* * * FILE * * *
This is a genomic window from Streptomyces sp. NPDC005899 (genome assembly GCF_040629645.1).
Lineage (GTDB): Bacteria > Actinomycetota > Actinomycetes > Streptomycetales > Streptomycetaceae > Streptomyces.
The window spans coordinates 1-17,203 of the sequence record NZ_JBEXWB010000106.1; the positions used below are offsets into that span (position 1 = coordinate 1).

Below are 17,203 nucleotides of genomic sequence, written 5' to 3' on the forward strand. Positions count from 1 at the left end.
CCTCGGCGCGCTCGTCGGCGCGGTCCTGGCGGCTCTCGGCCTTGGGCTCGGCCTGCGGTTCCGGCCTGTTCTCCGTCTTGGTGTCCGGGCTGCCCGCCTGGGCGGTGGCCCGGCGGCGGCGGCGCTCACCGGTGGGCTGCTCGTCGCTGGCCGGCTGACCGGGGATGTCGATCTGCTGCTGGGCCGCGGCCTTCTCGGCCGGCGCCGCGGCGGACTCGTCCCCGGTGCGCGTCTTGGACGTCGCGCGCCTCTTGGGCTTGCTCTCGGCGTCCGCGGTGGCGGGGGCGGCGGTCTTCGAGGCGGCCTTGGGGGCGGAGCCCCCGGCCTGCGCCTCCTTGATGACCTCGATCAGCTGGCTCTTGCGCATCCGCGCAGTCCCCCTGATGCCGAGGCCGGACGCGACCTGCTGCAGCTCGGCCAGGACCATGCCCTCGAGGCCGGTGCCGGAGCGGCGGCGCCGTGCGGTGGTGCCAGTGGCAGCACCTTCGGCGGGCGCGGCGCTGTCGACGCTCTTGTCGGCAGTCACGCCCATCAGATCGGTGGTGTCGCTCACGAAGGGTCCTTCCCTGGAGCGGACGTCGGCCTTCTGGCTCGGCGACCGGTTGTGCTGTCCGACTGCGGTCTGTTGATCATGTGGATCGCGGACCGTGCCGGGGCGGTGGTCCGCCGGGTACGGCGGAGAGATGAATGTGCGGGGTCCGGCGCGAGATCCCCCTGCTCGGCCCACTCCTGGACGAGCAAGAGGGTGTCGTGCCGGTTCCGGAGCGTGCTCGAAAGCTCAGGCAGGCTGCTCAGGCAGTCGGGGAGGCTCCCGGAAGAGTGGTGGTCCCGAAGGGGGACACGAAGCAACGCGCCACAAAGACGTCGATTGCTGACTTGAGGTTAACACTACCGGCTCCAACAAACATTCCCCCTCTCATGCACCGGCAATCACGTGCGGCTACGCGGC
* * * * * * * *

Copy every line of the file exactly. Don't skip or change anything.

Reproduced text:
This is a genomic window from Streptomyces sp. NPDC005899 (genome assembly GCF_040629645.1).
Lineage (GTDB): Bacteria > Actinomycetota > Actinomycetes > Streptomycetales > Streptomycetaceae > Streptomyces.
The window spans coordinates 1-17,203 of the sequence record NZ_JBEXWB010000106.1; the positions used below are offsets into that span (position 1 = coordinate 1).

Below are 17,203 nucleotides of genomic sequence, written 5' to 3' on the forward strand. Positions count from 1 at the left end.
CCTCGGCGCGCTCGTCGGCGCGGTCCTGGCGGCTCTCGGCCTTGGGCTCGGCCTGCGGTTCCGGCCTGTTCTCCGTCTTGGTGTCCGGGCTGCCCGCCTGGGCGGTGGCCCGGCGGCGGCGGCGCTCACCGGTGGGCTGCTCGTCGCTGGCCGGCTGACCGGGGATGTCGATCTGCTGCTGGGCCGCGGCCTTCTCGGCCGGCGCCGCGGCGGACTCGTCCCCGGTGCGCGTCTTGGACGTCGCGCGCCTCTTGGGCTTGCTCTCGGCGTCCGCGGTGGCGGGGGCGGCGGTCTTCGAGGCGGCCTTGGGGGCGGAGCCCCCGGCCTGCGCCTCCTTGATGACCTCGATCAGCTGGCTCTTGCGCATCCGCGCAGTCCCCCTGATGCCGAGGCCGGACGCGACCTGCTGCAGCTCGGCCAGGACCATGCCCTCGAGGCCGGTGCCGGAGCGGCGGCGCCGTGCGGTGGTGCCAGTGGCAGCACCTTCGGCGGGCGCGGCGCTGTCGACGCTCTTGTCGGCAGTCACGCCCATCAGATCGGTGGTGTCGCTCACGAAGGGTCCTTCCCTGGAGCGGACGTCGGCCTTCTGGCTCGGCGACCGGTTGTGCTGTCCGACTGCGGTCTGTTGATCATGTGGATCGCGGACCGTGCCGGGGCGGTGGTCCGCCGGGTACGGCGGAGAGATGAATGTGCGGGGTCCGGCGCGAGATCCCCCTGCTCGGCCCACTCCTGGACGAGCAAGAGGGTGTCGTGCCGGTTCCGGAGCGTGCTCGAAAGCTCAGGCAGGCTGCTCAGGCAGTCGGGGAGGCTCCCGGAAGAGTGGTGGTCCCGAAGGGGGACACGAAGCAACGCGCCACAAAGACGTCGATTGCTGACTTGAGGTTAACACTACCGGCTCCAACAAACATTCCCCCTCTCATGCACCGGCAATCACGTGCGGCTACGCGGC